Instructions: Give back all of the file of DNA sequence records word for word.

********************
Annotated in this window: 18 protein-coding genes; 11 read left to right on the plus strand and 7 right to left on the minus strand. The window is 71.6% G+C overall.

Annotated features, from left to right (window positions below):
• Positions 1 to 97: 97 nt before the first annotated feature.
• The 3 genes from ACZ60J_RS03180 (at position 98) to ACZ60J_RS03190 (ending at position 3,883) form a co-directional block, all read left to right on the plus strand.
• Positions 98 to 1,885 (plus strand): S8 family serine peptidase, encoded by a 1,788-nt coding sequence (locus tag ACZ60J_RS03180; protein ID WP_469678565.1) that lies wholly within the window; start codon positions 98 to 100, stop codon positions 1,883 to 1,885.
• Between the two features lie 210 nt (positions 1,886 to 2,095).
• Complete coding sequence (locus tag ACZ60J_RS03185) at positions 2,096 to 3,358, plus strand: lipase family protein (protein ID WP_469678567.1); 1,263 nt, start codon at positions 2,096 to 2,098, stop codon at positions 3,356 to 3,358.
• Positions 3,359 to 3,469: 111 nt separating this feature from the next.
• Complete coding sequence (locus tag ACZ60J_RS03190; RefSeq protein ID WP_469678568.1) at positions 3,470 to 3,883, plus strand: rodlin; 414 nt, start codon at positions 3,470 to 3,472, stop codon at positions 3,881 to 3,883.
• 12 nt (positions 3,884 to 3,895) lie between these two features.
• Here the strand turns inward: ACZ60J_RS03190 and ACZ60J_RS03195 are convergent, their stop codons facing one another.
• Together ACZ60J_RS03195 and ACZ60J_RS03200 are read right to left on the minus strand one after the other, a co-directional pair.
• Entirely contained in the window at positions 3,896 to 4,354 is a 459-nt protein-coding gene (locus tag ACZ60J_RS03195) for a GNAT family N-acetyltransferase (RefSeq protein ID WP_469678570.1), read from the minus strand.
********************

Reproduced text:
Annotated in this window: 18 protein-coding genes; 11 read left to right on the plus strand and 7 right to left on the minus strand. The window is 71.6% G+C overall.

Annotated features, from left to right (window positions below):
• Positions 1 to 97: 97 nt before the first annotated feature.
• The 3 genes from ACZ60J_RS03180 (at position 98) to ACZ60J_RS03190 (ending at position 3,883) form a co-directional block, all read left to right on the plus strand.
• Positions 98 to 1,885 (plus strand): S8 family serine peptidase, encoded by a 1,788-nt coding sequence (locus tag ACZ60J_RS03180; protein ID WP_469678565.1) that lies wholly within the window; start codon positions 98 to 100, stop codon positions 1,883 to 1,885.
• Between the two features lie 210 nt (positions 1,886 to 2,095).
• Complete coding sequence (locus tag ACZ60J_RS03185) at positions 2,096 to 3,358, plus strand: lipase family protein (protein ID WP_469678567.1); 1,263 nt, start codon at positions 2,096 to 2,098, stop codon at positions 3,356 to 3,358.
• Positions 3,359 to 3,469: 111 nt separating this feature from the next.
• Complete coding sequence (locus tag ACZ60J_RS03190; RefSeq protein ID WP_469678568.1) at positions 3,470 to 3,883, plus strand: rodlin; 414 nt, start codon at positions 3,470 to 3,472, stop codon at positions 3,881 to 3,883.
• 12 nt (positions 3,884 to 3,895) lie between these two features.
• Here the strand turns inward: ACZ60J_RS03190 and ACZ60J_RS03195 are convergent, their stop codons facing one another.
• Together ACZ60J_RS03195 and ACZ60J_RS03200 are read right to left on the minus strand one after the other, a co-directional pair.
• Entirely contained in the window at positions 3,896 to 4,354 is a 459-nt protein-coding gene (locus tag ACZ60J_RS03195) for a GNAT family N-acetyltransferase (RefSeq protein ID WP_469678570.1), read from the minus strand.